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Sustainable Agriculture and Food Systems Minor

A Trip To Ham Sweet Farm

Ham Sweet Farm is a small family pasture-based pork and poultry farm in Williamston, Michigan. The 30-acre backyard farm is run by Kate and her husband Christian, with the help of their 2 year old son. They operate with the core values of ensuring the best quality products, supporting their community, and maintaining ethical raising practices. All of the animals are fed only locally-grown and milled grain that is organic and GMO-free.

Both with full time jobs, the couple had an initial shared interest in raising quality food for their own consumption, and the backyard business expanded from there. They are now in their 5th season of selling at a mid-Michigan Meat CSA (Community Supported Agriculture), offering pasture-raised chicken, duck, turkey and pork. They pride themselves on the award-winning taste of their meat, which comes from the animals’ older age, ability to roam free and eat a top-notch diet. Their animals are mindfully raised and their products are reasonably priced.

Ham Sweet Farm is a model for economic, social, and environmental sustainability for a farming operation. Through their local market involvement, social consideration in pricing, and environmentally sustainable practices, they effectively and thoughtfully uphold the three pillars of sustainability.

Keeping prices relatively low as well as supporting local farmers is a key value for Kate and Christian. They are socially sustainable by taking into consideration the needs of other local farmers and maintaining strong community relationships, as they have demonstrated through their local feed consumption. During our visit, Kate discussed the social awareness that enables success amongst other farmers in the industry, contrary to the popular goal of expansion and increased profit margin that exists so prominently in our society. The couple intentionally align prices with the general market in order to respect poultry and meat farmers that rely on production as their primary means of profit.They also buy all of their grain from a local 4th generation farm, so they are able to create symbiotic relationships within the farming community rather than perpetuating the competitive nature of food production.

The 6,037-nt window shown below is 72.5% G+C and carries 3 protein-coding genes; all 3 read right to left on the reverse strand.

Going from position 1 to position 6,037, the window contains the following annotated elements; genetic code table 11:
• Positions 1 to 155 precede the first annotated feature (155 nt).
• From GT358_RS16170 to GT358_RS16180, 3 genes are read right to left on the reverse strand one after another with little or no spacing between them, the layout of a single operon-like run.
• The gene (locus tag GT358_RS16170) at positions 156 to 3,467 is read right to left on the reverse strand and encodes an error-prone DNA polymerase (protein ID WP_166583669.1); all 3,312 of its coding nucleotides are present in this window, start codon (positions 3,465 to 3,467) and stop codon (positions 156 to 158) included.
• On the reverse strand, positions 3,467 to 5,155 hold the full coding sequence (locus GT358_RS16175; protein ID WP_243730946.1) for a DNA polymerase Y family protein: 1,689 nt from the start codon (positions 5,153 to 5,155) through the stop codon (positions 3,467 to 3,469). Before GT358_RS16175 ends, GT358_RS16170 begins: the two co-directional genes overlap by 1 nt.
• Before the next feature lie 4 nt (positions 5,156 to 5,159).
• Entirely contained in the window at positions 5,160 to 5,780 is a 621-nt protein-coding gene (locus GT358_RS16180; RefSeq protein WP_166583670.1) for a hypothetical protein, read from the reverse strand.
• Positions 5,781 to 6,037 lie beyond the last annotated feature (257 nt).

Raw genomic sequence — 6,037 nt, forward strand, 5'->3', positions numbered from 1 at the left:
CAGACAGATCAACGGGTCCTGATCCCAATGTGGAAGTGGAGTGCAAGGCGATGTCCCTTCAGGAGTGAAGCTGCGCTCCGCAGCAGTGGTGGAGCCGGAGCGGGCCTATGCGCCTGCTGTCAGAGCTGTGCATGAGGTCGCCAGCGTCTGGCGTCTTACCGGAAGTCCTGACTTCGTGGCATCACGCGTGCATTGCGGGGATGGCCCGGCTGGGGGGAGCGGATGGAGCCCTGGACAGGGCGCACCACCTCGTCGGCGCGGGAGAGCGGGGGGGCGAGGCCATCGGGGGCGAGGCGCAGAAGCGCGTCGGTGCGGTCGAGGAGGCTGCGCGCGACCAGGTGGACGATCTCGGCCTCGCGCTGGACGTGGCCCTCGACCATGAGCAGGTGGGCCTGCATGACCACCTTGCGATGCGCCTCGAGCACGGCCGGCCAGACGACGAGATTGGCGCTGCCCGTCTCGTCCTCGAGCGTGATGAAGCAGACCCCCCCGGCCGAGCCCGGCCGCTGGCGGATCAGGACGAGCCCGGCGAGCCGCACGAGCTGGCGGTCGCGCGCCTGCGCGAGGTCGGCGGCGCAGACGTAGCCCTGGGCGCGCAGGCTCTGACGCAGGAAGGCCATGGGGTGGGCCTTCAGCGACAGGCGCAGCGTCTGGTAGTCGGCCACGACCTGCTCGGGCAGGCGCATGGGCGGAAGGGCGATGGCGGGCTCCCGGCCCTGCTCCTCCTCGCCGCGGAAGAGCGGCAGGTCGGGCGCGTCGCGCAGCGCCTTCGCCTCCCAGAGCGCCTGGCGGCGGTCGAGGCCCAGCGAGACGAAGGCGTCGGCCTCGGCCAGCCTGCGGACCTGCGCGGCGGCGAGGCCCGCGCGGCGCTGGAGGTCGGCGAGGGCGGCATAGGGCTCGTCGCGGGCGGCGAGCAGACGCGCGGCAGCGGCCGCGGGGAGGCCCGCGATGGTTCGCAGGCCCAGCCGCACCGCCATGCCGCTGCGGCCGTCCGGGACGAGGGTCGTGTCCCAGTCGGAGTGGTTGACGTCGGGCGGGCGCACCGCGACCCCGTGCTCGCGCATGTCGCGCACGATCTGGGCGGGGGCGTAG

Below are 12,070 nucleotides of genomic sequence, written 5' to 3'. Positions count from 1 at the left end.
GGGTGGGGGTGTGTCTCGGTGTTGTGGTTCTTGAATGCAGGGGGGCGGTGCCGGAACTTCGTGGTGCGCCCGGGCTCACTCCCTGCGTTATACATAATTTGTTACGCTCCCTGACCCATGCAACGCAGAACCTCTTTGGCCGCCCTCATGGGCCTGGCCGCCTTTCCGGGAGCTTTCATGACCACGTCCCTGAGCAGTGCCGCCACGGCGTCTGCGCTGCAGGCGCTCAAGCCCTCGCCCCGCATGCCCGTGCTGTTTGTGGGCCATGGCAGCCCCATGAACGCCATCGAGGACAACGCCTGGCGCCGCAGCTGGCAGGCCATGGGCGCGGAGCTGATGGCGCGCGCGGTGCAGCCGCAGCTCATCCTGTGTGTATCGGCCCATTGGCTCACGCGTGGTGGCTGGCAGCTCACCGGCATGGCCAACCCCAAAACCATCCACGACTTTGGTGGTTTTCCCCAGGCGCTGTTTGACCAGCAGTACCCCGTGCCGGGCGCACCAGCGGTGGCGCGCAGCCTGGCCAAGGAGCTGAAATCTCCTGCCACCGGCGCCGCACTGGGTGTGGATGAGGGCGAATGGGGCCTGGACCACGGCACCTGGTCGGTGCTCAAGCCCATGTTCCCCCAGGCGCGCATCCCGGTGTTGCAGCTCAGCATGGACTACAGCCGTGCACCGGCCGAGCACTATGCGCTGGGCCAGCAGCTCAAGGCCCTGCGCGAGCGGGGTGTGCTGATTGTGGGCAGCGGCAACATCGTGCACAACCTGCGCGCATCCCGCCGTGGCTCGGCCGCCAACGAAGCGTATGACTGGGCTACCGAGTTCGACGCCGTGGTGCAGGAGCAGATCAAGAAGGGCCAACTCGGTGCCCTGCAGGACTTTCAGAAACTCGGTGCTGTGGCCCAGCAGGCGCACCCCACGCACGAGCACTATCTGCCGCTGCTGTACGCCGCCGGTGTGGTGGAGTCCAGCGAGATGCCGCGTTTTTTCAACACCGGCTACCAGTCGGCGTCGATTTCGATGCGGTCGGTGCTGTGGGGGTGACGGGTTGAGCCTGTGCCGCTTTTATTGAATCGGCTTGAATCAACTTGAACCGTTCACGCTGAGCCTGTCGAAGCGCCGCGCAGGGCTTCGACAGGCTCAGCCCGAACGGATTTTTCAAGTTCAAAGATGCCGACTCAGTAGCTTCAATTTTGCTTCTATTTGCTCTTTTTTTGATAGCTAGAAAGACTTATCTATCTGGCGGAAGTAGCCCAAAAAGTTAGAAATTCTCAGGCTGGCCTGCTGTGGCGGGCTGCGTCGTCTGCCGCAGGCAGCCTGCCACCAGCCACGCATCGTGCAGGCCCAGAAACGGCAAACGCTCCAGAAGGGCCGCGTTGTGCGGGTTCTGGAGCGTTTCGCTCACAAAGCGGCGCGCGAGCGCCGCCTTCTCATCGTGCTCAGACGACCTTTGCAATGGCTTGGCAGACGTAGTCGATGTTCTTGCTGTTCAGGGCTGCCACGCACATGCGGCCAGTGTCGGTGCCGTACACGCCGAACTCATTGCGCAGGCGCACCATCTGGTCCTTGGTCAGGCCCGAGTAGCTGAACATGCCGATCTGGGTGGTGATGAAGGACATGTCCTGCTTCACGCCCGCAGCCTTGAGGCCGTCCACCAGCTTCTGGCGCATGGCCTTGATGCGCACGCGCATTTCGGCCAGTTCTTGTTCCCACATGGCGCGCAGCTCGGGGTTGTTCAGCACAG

Ham Sweet Farm’s operation is able to stay economically viable due to the strong community connections and partnerships they maintain. They have a reliable and consistent customer base that allows them to forge relationships with their consumers and cater to individual requests. For example, they have a niche market for selling organ meat because they use the entire animal. Kate mentioned that one of her customers buys chicken hearts regularly to feed as a snack to her kids. They also directly sell to two or three restaurants, which allows them a larger steady income stream.

Their entire operation upholds the values of environmental sustainability in a food system. They operate locally from start to finish with the use of locally-sourced grain, sending the animals to a local meat processor, and selling the finished product locally. This cuts down on food miles and creates a more resilient local food system. They also cut down on waste whenever possible, utilizing products that would otherwise be seen as waste. They ask the meat processor to receive back the parts of the animals back that cannot be sold, like the head of the pig to be used for head cheese. They also take advantage of the waste from a nearby edible arrangements shop with the outcome of growing wild melons and pumpkins that they feed to their hogs.

Ham Sweet

The couple have a positive and uplifting spirit despite the stresses of the industry. They have 30-50 pigs on average and they have found that number to be a sustainable amount for them, considering the farm has just began to support itself in the last 2 years. “Some days [they] are ready to give up the whole gig and other times [they] are ready to add on another 50 pigs,” Christian said with a laugh. They are excited about the prospect of expanding more infrastructure on the farm, and are in the process of building a barn for the pigs. Ham Sweet Farm does not have a pressing desire to greatly expand in the near future considering both Kate and Christian have full-time jobs, however they are looking into expansion in the form of product diversification. Neither Kate nor her husband grew up on farms and yet they were able to successfully start their small operation out of their desire to be able to eat food that they grow for themselves. The fact that they could then grow that into a profitable small business with full time jobs and a new child was even more impressive. Their values of being stewards of the land, respecting other local farmers, and respecting their animals with mindful raising practices is uplifting to see amongst the challenges and less than ideal practices found too often in the larger food industry. Their passion and dedication is what makes Ham Sweet Farm truly sweet.